bear the idea of having even an enemy unnecessarily exposed. Breaking camp at Castleman's Ferry, in November, we moved up the Valley, crossed the Blue Ridge by the turnpike from Newmarket to Gordonsville, and marched toward Fredericksburg, which we reached (or the vicinity of it) about December 1, 1862. At this time I was relieved of duty by the return of Major Hill, and went back to my brigade, which had lost its beloved Branch at Sharpsburg, and was now under command of Brigadier-General James H. Lane, who had earned his promotion while in command of the Twenty-eighth North Carolina, one of the regiments of that hard-fought brigade. Closing incidents. The battle of Fredericksburg passed and so did the winter, when the spring-time called us to Chancellorsville, the sad scene of the wounding of Stonewall Jackson. General Hill was wounded near the same spot and about the same time. He was not in command for a day or so, but was an interested spectator of that heated enga
rprise was as great as McClellan's or Pope's at Jackson's rear movements, when he felt the sharp raps of General Hill's rapier on his back applied with the vigor of an experienced hand. He, too, begged the General's pardon. I would not be understood as intimating that these things occurred by design of the General, or that he purposely moved around incognito. By no means. It was his consideration of comfort that led him to leave off his coat. Nothing else. His apology. When General Miles surrendered at Harper's Ferry, he was dressed so fine and Hill so plainly, that Miles apologized for his good clothes, saying he expected to meet some of the high officials of the Confederacy, and had therefore put on his best uniform. Get to the rear. At the battle of Cedar Mountain, General Prince was captured and taken to General Hill, just in rear of the Confederate line, where the minnie balls were flying briskly around. General Prince said: General, the fortunes of war hav
W. D. Pender (search for this): chapter 1.23
tle of Fredericksburg passed and so did the winter, when the spring-time called us to Chancellorsville, the sad scene of the wounding of Stonewall Jackson. General Hill was wounded near the same spot and about the same time. He was not in command for a day or so, but was an interested spectator of that heated engagement which was under the direct command of General J. E. B. Stuart. This over, a reorganization, so to speak, took place. General A. P. Hill was made lieutenant-general and W. D. Pender major-general of Hill's Light division. From then on I only saw General Hill occasionally. But our friendship—for it was nothing less than that—continued to the end. And on the morning of the 2d of April, 1865, when I saw his dead body brought from the field in the ambulance, I know that no one except his nearest of kin could have felt a sharper pang of grief than I did, and none had warmer tears course down their cheeks than myself. General Hill was firm, without austerity; genial,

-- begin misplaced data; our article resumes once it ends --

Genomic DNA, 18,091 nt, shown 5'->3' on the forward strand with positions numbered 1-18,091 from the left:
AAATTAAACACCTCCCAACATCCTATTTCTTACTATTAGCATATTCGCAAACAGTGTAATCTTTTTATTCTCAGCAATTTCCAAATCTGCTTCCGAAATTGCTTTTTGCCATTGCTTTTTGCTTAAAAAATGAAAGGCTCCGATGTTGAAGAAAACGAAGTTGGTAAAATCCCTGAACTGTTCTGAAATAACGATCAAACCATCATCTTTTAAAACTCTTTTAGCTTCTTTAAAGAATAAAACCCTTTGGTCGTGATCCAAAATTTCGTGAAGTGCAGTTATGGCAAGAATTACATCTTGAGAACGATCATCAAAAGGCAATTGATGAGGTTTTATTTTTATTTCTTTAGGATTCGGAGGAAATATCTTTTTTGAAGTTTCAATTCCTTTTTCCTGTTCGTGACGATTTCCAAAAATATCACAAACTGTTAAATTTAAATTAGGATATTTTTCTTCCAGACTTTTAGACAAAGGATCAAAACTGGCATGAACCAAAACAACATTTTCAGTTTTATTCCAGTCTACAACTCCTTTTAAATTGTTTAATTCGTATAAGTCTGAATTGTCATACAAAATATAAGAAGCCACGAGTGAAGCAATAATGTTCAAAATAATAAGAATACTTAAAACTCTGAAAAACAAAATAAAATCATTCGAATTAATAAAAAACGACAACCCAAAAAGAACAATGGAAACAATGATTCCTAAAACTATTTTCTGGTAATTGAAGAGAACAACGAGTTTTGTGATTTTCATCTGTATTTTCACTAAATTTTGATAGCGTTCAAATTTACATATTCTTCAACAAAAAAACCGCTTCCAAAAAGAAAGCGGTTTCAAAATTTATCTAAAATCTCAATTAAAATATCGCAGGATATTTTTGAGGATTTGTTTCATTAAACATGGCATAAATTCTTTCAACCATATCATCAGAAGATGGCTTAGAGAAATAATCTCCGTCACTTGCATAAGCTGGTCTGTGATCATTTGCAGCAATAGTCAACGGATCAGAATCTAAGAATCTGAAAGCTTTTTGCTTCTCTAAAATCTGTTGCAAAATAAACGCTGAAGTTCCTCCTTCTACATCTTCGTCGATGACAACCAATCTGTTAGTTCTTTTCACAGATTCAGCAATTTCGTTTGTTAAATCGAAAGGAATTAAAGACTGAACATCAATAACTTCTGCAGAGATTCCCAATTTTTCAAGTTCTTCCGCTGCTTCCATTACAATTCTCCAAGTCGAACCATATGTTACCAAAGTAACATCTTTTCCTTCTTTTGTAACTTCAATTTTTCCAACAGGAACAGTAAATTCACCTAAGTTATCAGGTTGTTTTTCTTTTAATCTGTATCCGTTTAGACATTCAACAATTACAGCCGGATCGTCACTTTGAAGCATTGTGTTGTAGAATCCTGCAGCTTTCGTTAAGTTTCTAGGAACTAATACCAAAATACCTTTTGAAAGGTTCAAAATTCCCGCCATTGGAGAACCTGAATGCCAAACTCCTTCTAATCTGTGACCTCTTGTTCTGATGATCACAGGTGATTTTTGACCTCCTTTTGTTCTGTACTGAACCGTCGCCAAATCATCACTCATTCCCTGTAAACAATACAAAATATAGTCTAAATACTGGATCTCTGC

George B. McClellan (search for this): chapter 1.23
another teamster fell into trouble by the absence of three stars. Another teamster's Blunder. The wagon train was crossing a stream, and a teamster was belaboring his mules with all his might to keep them from drinking. The General's horse was drinking near by, and General Hill told the teamster to stop beating the mules so unmercifully. The muledriver invited him to attend to his own business, as he himself proposed to do as he pleased with his team. His surprise was as great as McClellan's or Pope's at Jackson's rear movements, when he felt the sharp raps of General Hill's rapier on his back applied with the vigor of an experienced hand. He, too, begged the General's pardon. I would not be understood as intimating that these things occurred by design of the General, or that he purposely moved around incognito. By no means. It was his consideration of comfort that led him to leave off his coat. Nothing else. His apology. When General Miles surrendered at Harpe